John viii. 56. 9 Phil. i. 23. See Peters on Job, § 11. p. 399.

ri Pet. ii. 33.

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taking it, and persevering in it. If therefore he fo loved us, we ought also, as St. John argues, to love one an. other: and because he laid down his Life for us, we ought, if a proper Occasion require it, even to lay down our Lives for the Brethren'.

2. A fecond Reason of his dying was, that he might thus confirm the Truth of his Doctrine: to which it must needs add a very powerful Confirmation, that, though the Jews expected a warlike and victorious Mera fiah, and therefore his taking upon himself a meek and suffering Character muft grievously prejudice them against him; yet he declared from the very first, what you

read in St. John, that as Moses lifted up the Serpent in the Wilderness, so should the Son of Man be lifted up"; signifying, as the fame Evangelist elsewhere assures us, what Deuth he should diew. And he all along persisted in this Declaration ; rejected every Opportunity of worldly Power ; fearlessly taught the most provoking Truths, and voluntarily met what he foretold he should suffer. Stronger Evidences of Sincerity, than these, a Man cannot give : and therefore St. John thus reckons up the Testimonies to Christ's Mission : There are three, that bear Witness in Earth ; the Spirit, the Water, and the Blood. And St. Paul observes, that before Pontius Pio late he witnessed a good Confeffion Y; on Account of which he is called in the Book of Revelation, the faithful Witness, or Martyr 2.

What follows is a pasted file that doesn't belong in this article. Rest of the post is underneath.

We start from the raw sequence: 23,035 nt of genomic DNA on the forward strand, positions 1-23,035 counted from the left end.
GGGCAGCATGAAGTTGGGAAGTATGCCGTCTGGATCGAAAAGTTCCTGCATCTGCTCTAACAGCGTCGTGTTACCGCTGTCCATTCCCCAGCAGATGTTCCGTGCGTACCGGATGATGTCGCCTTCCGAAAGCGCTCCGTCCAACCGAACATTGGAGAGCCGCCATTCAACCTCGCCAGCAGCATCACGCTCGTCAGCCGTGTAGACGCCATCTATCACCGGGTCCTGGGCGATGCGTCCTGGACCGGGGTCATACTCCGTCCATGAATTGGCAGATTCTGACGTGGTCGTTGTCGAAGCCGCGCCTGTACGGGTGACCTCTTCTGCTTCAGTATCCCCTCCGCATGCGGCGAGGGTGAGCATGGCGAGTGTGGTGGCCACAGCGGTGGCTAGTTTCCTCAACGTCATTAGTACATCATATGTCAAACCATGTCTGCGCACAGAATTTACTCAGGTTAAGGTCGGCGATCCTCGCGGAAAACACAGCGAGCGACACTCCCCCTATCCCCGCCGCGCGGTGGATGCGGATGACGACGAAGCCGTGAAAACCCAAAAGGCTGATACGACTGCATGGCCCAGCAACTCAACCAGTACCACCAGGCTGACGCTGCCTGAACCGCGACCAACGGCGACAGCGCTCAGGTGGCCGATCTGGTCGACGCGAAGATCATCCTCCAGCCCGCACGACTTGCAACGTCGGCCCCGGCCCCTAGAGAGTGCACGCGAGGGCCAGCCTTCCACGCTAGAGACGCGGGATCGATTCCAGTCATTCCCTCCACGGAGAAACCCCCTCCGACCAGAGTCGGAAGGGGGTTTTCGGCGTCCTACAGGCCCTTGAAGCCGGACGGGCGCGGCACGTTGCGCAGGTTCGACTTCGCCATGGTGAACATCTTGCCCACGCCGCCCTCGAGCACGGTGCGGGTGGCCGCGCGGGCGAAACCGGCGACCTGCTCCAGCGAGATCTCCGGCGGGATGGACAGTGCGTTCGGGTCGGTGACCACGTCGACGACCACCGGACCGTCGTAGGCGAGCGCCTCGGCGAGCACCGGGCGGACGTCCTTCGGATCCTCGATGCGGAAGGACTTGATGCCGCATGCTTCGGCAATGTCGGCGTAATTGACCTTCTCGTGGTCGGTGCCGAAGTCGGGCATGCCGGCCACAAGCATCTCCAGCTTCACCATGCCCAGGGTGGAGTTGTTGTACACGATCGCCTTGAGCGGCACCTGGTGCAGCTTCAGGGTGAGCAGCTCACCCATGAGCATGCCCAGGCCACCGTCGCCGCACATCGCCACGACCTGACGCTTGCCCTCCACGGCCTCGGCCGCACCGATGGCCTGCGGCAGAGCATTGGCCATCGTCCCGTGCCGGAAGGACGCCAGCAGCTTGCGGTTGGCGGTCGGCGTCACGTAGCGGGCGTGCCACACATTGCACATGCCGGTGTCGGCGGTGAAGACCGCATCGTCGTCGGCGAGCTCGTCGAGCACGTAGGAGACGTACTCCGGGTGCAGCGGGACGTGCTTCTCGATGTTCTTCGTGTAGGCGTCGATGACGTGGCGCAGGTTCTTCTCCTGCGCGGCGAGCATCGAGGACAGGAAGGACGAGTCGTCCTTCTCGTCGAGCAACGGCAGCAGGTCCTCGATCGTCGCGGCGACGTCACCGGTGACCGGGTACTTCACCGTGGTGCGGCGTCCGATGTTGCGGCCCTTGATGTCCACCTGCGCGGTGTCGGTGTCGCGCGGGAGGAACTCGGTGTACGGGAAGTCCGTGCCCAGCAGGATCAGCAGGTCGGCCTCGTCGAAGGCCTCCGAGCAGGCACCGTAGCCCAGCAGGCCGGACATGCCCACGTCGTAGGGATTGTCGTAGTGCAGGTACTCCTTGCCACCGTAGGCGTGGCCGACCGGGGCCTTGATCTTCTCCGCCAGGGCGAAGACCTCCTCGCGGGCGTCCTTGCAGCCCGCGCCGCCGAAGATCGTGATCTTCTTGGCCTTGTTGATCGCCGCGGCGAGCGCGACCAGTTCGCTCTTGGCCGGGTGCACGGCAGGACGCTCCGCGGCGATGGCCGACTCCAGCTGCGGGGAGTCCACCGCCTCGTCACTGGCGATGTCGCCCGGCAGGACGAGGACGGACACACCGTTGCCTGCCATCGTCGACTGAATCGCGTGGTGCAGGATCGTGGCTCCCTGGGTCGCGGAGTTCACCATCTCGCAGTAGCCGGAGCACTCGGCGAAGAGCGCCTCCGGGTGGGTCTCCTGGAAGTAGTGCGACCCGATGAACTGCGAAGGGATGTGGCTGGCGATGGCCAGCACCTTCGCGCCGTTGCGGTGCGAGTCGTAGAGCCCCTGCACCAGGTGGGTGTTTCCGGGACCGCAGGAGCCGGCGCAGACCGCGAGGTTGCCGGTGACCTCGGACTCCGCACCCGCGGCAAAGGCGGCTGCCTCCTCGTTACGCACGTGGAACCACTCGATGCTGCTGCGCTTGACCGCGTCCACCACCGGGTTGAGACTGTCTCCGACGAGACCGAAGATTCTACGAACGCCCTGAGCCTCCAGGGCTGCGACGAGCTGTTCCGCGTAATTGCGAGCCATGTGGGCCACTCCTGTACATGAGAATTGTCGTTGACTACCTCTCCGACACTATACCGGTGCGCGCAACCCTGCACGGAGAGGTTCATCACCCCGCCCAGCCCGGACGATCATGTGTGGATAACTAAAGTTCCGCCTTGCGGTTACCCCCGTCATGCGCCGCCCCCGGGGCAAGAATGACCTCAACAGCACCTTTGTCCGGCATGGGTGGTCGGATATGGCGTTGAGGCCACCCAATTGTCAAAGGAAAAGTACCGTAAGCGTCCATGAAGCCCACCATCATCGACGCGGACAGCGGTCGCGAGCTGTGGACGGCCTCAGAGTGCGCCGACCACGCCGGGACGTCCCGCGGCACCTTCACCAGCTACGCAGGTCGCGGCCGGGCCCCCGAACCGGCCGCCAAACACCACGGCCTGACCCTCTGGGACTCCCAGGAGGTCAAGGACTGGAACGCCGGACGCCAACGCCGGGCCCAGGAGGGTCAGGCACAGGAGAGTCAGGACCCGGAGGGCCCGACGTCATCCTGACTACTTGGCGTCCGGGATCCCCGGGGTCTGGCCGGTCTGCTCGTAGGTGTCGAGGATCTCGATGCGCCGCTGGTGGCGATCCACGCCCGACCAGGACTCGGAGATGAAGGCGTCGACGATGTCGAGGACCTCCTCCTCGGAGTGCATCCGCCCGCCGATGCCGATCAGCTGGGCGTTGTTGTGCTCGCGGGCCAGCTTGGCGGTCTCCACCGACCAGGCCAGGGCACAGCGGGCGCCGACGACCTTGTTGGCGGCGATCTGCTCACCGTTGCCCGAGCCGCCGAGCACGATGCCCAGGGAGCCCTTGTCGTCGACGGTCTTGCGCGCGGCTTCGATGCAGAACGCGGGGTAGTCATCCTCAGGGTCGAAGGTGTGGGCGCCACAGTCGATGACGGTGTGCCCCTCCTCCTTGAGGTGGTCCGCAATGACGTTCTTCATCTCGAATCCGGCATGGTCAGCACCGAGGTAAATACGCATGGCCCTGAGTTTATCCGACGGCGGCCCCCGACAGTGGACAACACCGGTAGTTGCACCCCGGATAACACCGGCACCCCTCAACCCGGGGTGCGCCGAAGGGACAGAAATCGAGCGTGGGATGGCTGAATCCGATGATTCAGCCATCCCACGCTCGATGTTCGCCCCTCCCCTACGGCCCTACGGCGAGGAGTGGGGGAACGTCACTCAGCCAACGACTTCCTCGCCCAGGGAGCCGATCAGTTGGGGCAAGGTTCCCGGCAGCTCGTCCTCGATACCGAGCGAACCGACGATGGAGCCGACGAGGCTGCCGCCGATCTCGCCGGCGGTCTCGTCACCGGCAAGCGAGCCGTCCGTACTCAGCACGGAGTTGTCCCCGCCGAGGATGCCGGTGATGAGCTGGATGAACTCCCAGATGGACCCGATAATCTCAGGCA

3. The third, and principal Reason of our Saviour's Death was, to put away Sin by the Sacrifice of himself, that being justified by his Blood, we may be saved from Wrath, and reconciled to God. But as I cannot now enlarge on this Doctrine suitably to its Importance; and the Article of the Forgiveness of Sins will be a proper Place to treat of it; I shall only add at present, that God hath made him to be Sin for us, ruho knew no Sin, that we